Fauna by Alissa York
The Beauty of the Humanity Movement by Camilla Gibb
Sanctuary Line by Jane Urquhart
Ape House by Sara Gruen
There will be more prizes as the challenge progresses, to be announced. Some will be new donations, others may be used books (will be indicated), all designed to merely increase the fun and add to your book collection!
9. How can I help?
By joining, reading and reviewing, obviously. And checking in once a month. I also need help with promotion. If you know someone (author, publisher, or bookseller) that can donate a prize, that would be just dandy. Also, promote the challenge on your blog. Feel free to write a post that tells your readers that your joining and why, and if you've participated before, how much fun it is. Also, use the logo above, feel free to place it permanently in your sidebar.
As you can see above, the Lawren Harris inspired logo is the official logo of this edition, by popular vote. And in keeping with a mountain theme, participant progress will be measured by peaks, the tallest peaks in each province and territory.
1 book: Glen Valley (actual peak unnamed, PEI) 142m/466ft
2 books: White Hill (Nova Scotia) 532m/1745ft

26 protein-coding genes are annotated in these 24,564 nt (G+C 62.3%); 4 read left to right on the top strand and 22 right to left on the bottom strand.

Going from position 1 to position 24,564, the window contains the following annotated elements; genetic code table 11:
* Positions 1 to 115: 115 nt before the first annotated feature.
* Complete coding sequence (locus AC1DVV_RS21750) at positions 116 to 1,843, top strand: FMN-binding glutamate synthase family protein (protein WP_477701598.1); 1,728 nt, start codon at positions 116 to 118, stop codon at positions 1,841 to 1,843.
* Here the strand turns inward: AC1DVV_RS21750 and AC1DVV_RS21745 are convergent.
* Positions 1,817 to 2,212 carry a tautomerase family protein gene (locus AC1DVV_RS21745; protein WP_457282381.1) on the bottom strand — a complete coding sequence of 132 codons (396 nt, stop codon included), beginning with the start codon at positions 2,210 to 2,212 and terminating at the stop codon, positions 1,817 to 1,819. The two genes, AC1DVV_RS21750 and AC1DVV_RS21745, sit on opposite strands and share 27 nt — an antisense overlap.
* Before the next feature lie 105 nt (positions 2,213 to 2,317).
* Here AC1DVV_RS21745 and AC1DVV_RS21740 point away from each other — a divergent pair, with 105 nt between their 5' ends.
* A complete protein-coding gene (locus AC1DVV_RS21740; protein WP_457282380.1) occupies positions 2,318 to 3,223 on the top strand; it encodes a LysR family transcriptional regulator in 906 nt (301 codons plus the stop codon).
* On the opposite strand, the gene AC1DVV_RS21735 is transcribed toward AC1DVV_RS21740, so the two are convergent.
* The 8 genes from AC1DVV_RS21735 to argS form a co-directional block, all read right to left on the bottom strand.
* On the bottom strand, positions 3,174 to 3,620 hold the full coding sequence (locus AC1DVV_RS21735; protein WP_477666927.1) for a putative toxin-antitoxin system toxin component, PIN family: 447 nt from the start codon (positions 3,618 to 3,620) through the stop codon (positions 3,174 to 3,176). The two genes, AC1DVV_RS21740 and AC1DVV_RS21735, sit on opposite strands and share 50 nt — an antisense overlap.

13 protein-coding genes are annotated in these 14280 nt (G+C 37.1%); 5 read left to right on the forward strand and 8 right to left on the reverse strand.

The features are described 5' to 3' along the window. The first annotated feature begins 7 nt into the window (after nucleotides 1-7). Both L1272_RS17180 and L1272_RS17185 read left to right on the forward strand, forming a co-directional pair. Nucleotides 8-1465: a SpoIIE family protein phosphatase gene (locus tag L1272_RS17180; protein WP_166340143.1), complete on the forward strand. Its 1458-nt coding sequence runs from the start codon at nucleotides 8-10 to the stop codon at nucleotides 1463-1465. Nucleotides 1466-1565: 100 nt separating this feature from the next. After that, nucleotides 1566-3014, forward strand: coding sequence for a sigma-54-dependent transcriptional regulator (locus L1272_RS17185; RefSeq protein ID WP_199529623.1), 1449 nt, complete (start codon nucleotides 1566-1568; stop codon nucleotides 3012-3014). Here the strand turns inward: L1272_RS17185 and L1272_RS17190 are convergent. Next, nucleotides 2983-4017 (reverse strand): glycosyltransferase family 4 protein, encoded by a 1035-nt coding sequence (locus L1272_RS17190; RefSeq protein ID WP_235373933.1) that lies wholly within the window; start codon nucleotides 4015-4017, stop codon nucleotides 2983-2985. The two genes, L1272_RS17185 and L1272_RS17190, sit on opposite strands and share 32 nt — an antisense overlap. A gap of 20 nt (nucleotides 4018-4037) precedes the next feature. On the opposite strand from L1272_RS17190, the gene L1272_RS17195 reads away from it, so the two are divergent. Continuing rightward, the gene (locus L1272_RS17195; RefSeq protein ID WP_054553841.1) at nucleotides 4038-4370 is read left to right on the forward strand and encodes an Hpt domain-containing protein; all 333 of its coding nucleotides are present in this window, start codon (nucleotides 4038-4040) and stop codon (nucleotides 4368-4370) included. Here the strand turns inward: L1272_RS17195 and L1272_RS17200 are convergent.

3 books: Ishpatina Ridge (Ontario) 693m/2274ft
4 books: Mount Carleton (New Brunswick) 817m/2680ft
5 books: Baldy Mountain (Manitoba) 832m/2730ft
6 books: Cypress Hills (actual peak unnamed, Saskatchewan) 1468m/4816ft
7 books: Mont D'Iberville (Quebec) 1651m/5417ft
8 books: Mount Caubvick (Newfoundland and Labrador) 1652m/5420ft
9 books: Barbeau Peak (Nunavut) 2616m/8583ft
10 books: Mount Nirvana (Northwest Territories) 2773m/9098ft
11 books: Mount Columbia (Alberta) 3747m/12,293ft
12 books: Mount Fairweather (British Columbia) 4663m/15,299ft
13 or more books: Mount Logan (Yukon) 5959m/19,591ft
But not to worry, if the mountain logo isn't your cup of tea, and since the vote was so close, I've decided to let you use the other logo, the Hudson Bay Blanket inspired logo, if you wish:
On that note, sit back in your muskoka chair with a nanaimo bar and a double double, and start your reading.
The fine print:
* Canadian books can include any genre or form (children's books, poetry, novels, non-fiction, plays, anthologies, etc), can be written by Canadian authors (by birth or immigration) or about Canadians. Ultimately, participants must decide for themselves whether or not something fits the description of Canadian.
** Reviews do not have to be lengthy, but must be done online to be counted. Most participants typically review books on blogs, but others do so at Chapters.ca, BookCrossing, and other sites. As long as other participants can have free access to the review (i.e., without signing up or requiring special passwords), the review site is up to the participant.
***Prizes only available for Canadian Book Challenge 4 participants.